False news is a product of big business. False news is used to keep doubt in our minds about things. Democratic leaning media publish false news. Republican leaning media publish false news.
Now the courts have begun to rule to some degree that defamation can occur when the news media plant false stories. While this won’t end false news, it will make it financially hazardous to write stories smearing people.
According to EcoWatch.com,
“Leading climate scientist Michael Mann will see his defamation lawsuit against writers who called him the “Jerry Sandusky of climate science,” among other accusations, move forward thanks to an appeals court ruling on Thursday.
Mann is the director of the Earth System Science Center at Pennsylvania State University and is well-known for his iconic “hockey stick” graph of modern global temperature rise.
He is routinely criticized and even threatened for his research linking climate change to human activities such as the burning of fossil fuels.
On Thursday, a three-judge panel for the DC Court of Appeals upheld a lower court’s refusal to dismiss the suit and unanimously ruled that a “reasonable jury” would have “sufficient evidence” that the authors and the entities they worked for published false and defamatory claims about Mann and his work “with actual malice.”
“Tarnishing the personal integrity and reputation of a scientist important to one side may be a tactic to gain advantage in a no-holds-barred debate over global warming,” Senior Judge Vanessa Ruiz wrote in the court’s opinion.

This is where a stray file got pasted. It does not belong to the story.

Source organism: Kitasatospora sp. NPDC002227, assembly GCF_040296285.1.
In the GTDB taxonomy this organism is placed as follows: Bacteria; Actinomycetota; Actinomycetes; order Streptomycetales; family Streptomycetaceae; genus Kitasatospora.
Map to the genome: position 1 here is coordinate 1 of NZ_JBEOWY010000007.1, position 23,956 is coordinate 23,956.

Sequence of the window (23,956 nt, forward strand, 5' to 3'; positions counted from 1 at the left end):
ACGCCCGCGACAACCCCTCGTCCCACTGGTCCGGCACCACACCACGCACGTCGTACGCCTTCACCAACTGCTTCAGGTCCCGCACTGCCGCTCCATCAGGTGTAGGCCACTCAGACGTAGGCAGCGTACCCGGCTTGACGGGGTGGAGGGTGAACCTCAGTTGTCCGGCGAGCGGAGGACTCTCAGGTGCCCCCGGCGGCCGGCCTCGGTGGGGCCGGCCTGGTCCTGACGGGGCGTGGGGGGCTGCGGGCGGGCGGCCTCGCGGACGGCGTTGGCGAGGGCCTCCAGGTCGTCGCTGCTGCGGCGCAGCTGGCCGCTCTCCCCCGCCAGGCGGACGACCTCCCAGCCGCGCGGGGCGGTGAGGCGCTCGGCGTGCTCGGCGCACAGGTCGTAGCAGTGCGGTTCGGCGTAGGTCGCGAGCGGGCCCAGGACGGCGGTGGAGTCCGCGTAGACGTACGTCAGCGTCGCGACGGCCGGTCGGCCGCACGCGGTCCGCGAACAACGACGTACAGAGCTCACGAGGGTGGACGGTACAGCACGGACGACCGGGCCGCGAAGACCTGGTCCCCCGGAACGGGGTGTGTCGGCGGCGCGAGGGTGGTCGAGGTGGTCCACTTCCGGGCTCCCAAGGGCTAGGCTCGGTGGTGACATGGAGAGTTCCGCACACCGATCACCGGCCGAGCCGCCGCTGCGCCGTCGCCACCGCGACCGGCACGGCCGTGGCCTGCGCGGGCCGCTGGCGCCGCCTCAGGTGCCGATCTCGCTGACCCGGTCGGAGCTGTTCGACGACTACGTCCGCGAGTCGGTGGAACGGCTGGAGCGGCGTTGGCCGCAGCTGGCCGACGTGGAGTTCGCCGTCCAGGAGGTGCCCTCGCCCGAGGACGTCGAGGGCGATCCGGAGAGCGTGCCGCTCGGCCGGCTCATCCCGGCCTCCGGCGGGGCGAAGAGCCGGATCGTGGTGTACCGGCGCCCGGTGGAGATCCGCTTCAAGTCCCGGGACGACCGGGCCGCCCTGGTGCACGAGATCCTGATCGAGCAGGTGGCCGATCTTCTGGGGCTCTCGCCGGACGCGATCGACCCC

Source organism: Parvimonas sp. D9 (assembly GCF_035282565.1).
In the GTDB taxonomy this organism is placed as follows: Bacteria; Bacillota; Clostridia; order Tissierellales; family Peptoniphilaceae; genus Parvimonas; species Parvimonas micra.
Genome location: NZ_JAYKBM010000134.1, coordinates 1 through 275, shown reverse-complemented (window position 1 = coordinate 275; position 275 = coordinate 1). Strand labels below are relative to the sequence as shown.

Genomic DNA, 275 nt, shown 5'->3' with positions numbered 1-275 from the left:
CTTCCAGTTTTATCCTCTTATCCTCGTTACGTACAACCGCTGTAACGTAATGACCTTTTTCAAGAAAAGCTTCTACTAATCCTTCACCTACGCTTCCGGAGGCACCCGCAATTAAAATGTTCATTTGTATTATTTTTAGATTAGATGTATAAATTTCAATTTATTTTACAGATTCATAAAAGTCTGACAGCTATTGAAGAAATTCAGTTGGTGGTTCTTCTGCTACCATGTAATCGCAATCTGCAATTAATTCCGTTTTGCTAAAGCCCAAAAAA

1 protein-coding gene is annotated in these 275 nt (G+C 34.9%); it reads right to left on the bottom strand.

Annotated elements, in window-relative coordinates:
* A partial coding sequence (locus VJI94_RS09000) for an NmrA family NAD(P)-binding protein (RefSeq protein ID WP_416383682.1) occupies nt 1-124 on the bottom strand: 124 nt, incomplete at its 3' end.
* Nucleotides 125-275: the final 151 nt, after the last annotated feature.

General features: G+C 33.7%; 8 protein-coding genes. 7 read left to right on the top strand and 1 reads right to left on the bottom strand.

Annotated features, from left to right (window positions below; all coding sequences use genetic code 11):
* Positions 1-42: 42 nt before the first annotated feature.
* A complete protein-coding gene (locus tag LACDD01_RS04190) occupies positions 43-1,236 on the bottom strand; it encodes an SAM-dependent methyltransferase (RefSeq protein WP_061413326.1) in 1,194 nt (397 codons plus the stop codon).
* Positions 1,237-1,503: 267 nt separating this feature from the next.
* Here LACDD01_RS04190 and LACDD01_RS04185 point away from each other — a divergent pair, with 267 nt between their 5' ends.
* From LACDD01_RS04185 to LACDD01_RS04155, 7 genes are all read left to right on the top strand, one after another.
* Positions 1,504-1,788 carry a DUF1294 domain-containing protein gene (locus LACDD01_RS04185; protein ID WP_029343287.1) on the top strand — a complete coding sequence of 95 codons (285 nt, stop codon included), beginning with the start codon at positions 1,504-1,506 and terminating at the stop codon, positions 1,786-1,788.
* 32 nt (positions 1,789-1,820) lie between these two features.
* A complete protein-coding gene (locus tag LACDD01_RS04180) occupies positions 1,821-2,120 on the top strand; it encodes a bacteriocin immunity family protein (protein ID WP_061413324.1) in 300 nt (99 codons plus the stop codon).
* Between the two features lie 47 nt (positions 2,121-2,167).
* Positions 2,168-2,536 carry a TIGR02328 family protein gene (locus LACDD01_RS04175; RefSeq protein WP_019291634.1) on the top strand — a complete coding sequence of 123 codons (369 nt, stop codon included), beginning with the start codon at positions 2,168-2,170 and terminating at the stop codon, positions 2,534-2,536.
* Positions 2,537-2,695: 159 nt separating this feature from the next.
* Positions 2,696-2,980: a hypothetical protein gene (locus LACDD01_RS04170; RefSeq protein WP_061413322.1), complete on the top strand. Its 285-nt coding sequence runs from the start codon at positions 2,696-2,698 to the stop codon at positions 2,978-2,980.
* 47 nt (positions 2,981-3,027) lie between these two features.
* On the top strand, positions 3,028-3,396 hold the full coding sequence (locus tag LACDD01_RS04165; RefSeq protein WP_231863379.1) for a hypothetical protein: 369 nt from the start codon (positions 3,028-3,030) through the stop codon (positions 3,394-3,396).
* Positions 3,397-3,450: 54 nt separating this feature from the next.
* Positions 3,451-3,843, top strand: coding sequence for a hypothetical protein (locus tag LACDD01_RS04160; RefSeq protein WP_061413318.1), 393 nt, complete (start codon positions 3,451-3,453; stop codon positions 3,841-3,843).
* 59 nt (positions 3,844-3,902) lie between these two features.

Rand Simberg wrote a 2012 blog post for the Competitive Enterprise Institute, comparing Mann to the Penn State football coach accused of molestation.
“Mann could be said to be the Jerry Sandusky of climate science, except for instead of molesting children, he has molested and tortured data in service of politicized science that could have dire consequences for the nation and planet,” Simberg wrote. The institute later removed that part, calling it “inappropriate.”
In his own post for the National Review, Mark Steyn cited Simberg’s article and added that he “has a point” and called Mann’s hockey stick graph “fraudulent.”
Simberg and Steyn argued that their comments were protected as free speech under the First Amendment, The Hill reported.
But in the ruling, the court said that while statements made during a “no-holds-barred debate over global warming” are protected under the First Amendment, “if the statements assert or imply false facts that defame the individual, they do not find shelter under the First Amendment simply because they are embedded in a larger policy debate.”